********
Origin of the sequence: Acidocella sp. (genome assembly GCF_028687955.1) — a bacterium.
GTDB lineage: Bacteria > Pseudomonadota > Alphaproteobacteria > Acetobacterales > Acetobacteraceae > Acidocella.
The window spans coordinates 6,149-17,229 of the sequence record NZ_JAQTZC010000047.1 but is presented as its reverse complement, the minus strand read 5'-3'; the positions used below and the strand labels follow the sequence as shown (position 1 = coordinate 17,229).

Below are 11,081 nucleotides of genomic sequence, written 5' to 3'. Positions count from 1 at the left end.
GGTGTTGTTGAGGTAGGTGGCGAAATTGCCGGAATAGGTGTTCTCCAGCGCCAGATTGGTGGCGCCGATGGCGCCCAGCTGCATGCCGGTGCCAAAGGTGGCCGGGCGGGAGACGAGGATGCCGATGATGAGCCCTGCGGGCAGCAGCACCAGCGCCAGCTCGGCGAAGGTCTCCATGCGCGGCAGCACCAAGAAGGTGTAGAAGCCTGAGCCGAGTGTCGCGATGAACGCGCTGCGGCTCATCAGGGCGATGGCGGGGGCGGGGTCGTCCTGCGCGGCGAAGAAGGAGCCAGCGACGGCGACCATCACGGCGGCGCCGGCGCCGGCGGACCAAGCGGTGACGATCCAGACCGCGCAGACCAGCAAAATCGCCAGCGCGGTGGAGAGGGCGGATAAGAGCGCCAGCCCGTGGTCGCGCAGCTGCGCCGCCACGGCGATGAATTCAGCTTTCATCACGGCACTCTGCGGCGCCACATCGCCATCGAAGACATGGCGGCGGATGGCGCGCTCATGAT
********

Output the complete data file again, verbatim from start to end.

Origin of the sequence: Acidocella sp. (genome assembly GCF_028687955.1) — a bacterium.
GTDB lineage: Bacteria > Pseudomonadota > Alphaproteobacteria > Acetobacterales > Acetobacteraceae > Acidocella.
The window spans coordinates 6,149-17,229 of the sequence record NZ_JAQTZC010000047.1 but is presented as its reverse complement, the minus strand read 5'-3'; the positions used below and the strand labels follow the sequence as shown (position 1 = coordinate 17,229).

Below are 11,081 nucleotides of genomic sequence, written 5' to 3'. Positions count from 1 at the left end.
GGTGTTGTTGAGGTAGGTGGCGAAATTGCCGGAATAGGTGTTCTCCAGCGCCAGATTGGTGGCGCCGATGGCGCCCAGCTGCATGCCGGTGCCAAAGGTGGCCGGGCGGGAGACGAGGATGCCGATGATGAGCCCTGCGGGCAGCAGCACCAGCGCCAGCTCGGCGAAGGTCTCCATGCGCGGCAGCACCAAGAAGGTGTAGAAGCCTGAGCCGAGTGTCGCGATGAACGCGCTGCGGCTCATCAGGGCGATGGCGGGGGCGGGGTCGTCCTGCGCGGCGAAGAAGGAGCCAGCGACGGCGACCATCACGGCGGCGCCGGCGCCGGCGGACCAAGCGGTGACGATCCAGACCGCGCAGACCAGCAAAATCGCCAGCGCGGTGGAGAGGGCGGATAAGAGCGCCAGCCCGTGGTCGCGCAGCTGCGCCGCCACGGCGATGAATTCAGCTTTCATCACGGCACTCTGCGGCGCCACATCGCCATCGAAGACATGGCGGCGGATGGCGCGCTCATGAT